A big part of designing effective security policies, especially for SMBs, is knowing what we can and can’t control. “You might liken cyber security to buying a house. If you buy a home bigger than you’re able to maintain, the house will degrade with time and ultimately fail you,” said Adam Montville, Product Manager at Tripwire. “The same is true with your SMB security program. Tighten up the things you need to control, and in time, the control piece will become a bit easier for you.”
Montville recommends a number of critical actions SMBs should keep in mind when it comes to gaining control of their security. These range from application whitelisting to patching system software within 48 hours, from using standard, secure system configurations to reducing the number of users with admin privileges.
Additionally, it’s very important that SMBs frequently review their authentication methods. Towards this end, Herold recommends businesses ask themselves the following questions: “When was the last time I updated the way our legacy and older systems and applications authenticate user accounts? Do we still use just a password that isn’t required to be strong? Do we engineer new systems and applications using these same weak methods?”
With a little bit of self-reflection, SMBs can build the security programs they want and gain control over the technologies they need.
Tip #3: Fuse people and technology together
With a trained staff and some control over how they interact with their technologies, SMBs can begin developing concrete security frameworks for their businesses. This includes standardizing their security expectations. Frankland explains: “Developing policies, setting cyber security standards that are built into procurement contracts for suppliers, and providing regular training for staff (including contractors) are vital steps for SMBs to take when protecting their environments.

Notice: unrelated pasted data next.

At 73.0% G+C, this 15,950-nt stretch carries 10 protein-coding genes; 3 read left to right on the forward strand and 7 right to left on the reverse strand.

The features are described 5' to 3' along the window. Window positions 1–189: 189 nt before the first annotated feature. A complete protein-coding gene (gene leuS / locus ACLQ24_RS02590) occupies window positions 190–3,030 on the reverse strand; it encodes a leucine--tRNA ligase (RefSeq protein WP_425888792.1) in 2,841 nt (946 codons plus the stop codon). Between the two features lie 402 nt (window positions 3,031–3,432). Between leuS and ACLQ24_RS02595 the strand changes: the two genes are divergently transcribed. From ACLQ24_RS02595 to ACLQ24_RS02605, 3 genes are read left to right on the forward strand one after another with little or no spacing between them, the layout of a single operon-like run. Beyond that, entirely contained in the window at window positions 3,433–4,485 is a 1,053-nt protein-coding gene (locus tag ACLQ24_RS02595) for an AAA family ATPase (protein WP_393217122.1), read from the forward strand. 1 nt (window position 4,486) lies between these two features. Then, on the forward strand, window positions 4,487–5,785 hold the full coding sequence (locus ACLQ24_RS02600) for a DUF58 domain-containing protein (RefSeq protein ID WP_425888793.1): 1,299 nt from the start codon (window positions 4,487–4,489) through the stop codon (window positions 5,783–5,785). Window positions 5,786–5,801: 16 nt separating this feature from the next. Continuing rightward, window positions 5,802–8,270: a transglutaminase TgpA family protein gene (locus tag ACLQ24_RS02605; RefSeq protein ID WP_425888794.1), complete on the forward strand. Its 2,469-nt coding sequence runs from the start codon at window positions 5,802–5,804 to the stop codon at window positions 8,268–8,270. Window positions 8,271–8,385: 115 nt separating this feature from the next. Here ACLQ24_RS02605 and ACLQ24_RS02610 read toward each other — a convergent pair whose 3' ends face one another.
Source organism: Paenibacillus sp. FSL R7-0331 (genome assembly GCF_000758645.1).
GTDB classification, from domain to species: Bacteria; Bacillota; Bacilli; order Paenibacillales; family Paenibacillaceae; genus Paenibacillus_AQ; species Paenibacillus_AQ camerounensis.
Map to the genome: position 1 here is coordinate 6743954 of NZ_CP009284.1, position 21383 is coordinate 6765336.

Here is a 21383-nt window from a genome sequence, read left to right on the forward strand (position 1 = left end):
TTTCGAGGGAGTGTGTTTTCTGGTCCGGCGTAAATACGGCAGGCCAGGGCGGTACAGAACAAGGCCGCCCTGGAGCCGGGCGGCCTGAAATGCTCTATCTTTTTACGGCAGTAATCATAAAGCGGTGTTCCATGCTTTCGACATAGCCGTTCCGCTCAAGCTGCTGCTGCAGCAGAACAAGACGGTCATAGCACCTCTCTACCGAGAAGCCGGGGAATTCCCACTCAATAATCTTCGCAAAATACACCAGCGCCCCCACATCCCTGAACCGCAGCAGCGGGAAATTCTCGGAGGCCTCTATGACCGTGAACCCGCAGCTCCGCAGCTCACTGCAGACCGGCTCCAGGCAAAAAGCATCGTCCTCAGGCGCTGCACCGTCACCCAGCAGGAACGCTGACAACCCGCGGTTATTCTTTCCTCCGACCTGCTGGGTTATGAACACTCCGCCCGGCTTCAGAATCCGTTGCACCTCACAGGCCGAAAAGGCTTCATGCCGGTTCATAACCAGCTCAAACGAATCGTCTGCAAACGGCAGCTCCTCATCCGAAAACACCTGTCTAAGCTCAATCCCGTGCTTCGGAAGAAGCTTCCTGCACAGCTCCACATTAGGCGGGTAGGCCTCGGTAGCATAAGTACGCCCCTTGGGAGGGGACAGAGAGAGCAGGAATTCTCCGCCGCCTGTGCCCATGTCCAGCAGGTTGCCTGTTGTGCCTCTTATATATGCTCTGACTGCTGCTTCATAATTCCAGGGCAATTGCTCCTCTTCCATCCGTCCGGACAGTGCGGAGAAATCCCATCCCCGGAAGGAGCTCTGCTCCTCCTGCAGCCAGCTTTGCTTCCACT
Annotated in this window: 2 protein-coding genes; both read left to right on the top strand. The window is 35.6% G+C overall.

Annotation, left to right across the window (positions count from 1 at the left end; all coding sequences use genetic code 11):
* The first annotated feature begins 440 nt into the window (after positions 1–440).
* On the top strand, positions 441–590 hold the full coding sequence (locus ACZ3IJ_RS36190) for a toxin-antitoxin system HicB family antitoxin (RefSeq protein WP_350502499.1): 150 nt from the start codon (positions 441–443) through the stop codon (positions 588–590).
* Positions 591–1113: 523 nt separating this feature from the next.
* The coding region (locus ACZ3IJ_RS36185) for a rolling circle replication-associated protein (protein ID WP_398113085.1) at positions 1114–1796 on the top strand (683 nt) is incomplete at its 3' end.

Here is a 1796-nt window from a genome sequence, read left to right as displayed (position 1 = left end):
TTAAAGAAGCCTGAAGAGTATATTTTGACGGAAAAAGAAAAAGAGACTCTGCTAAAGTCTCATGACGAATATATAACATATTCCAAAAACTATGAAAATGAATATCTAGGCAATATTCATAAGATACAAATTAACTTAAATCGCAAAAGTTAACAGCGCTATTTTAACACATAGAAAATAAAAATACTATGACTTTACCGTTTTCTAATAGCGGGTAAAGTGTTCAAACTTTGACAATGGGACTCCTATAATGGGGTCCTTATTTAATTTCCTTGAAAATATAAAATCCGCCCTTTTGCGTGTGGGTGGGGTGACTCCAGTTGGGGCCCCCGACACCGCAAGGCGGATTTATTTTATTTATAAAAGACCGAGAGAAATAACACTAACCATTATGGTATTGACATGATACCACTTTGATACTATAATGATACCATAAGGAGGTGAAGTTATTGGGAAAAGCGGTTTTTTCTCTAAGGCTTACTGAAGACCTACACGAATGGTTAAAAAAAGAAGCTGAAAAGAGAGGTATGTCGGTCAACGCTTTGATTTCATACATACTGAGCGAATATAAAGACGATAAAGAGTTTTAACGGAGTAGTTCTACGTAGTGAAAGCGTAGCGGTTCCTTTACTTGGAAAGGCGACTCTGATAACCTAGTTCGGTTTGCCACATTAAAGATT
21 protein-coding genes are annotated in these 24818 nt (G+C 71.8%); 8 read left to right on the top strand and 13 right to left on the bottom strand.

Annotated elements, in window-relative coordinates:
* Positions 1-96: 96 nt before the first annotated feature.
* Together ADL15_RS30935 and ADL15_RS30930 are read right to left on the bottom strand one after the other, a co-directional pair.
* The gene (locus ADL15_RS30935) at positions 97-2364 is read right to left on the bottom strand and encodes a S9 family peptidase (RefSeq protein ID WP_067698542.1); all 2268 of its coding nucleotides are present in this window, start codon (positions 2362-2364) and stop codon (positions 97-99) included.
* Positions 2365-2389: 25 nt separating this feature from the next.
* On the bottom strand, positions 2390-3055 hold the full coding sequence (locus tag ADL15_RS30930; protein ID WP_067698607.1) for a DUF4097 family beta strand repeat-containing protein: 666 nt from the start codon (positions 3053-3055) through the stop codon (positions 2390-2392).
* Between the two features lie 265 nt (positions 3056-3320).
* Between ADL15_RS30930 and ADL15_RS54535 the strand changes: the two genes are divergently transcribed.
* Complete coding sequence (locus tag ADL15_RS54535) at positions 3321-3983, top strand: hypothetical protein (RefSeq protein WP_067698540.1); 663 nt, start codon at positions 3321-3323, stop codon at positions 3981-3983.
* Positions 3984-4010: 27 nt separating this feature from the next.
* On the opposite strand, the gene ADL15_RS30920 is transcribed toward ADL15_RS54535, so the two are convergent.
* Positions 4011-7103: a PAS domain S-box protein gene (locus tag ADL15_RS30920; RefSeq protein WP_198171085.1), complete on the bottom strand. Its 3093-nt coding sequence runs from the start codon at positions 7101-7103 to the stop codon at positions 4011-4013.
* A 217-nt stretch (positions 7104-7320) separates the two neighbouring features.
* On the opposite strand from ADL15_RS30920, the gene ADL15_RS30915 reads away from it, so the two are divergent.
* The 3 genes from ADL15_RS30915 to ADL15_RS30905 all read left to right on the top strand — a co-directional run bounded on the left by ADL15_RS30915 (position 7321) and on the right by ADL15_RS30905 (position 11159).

Needless to say, all security policies and procedures should be subject to frequent testing. By reviewing what assets are in place and how they work together, SMBs can get a better sense of the strengths of their security programs, as well as discover what still needs some improvement.
In the end, all SMBs should aspire to automate their security programs, a point with which Montville agrees: “The end game becomes automation, and to automate we need tools and services that cover the technologies upon which we rely.” This may ultimately involve outsourcing whatever solutions SMBs need to cover the things that matter most.
Cyber Security Protection is All of Our Responsibility
Throughout the course of last month, Tripwire has emphasized users’ shared responsibility for making the web safe. NSCAM may be over, but the campaign was just the first step. Web users are now confronted with the challenge of integrating NCSAM’s tips and recommendations into each and every one of their online sessions. This is no small task, and some missteps are to be expected. But as we have said all along, cybersecurity is a group activity. Together we will learn from our mistakes, and together we will make the web a safer place.
- Hacker Myths Debunked
- Safer Online Surfing: Security Tips for Non-Techies
- 3 Common Scams Your Non-Techie Friends Are Still Oblivious About
- A Guide to Securing Your IT Products
The Executive’s Guide to the Top 20 Critical Security Controls
Tripwire has compiled an e-book, titled The Executive’s Guide to the Top 20 Critical Security Controls: Key Takeaways and Improvement Opportunities, which is available for download [registration form required].
Image courtesy of ShutterStock.com.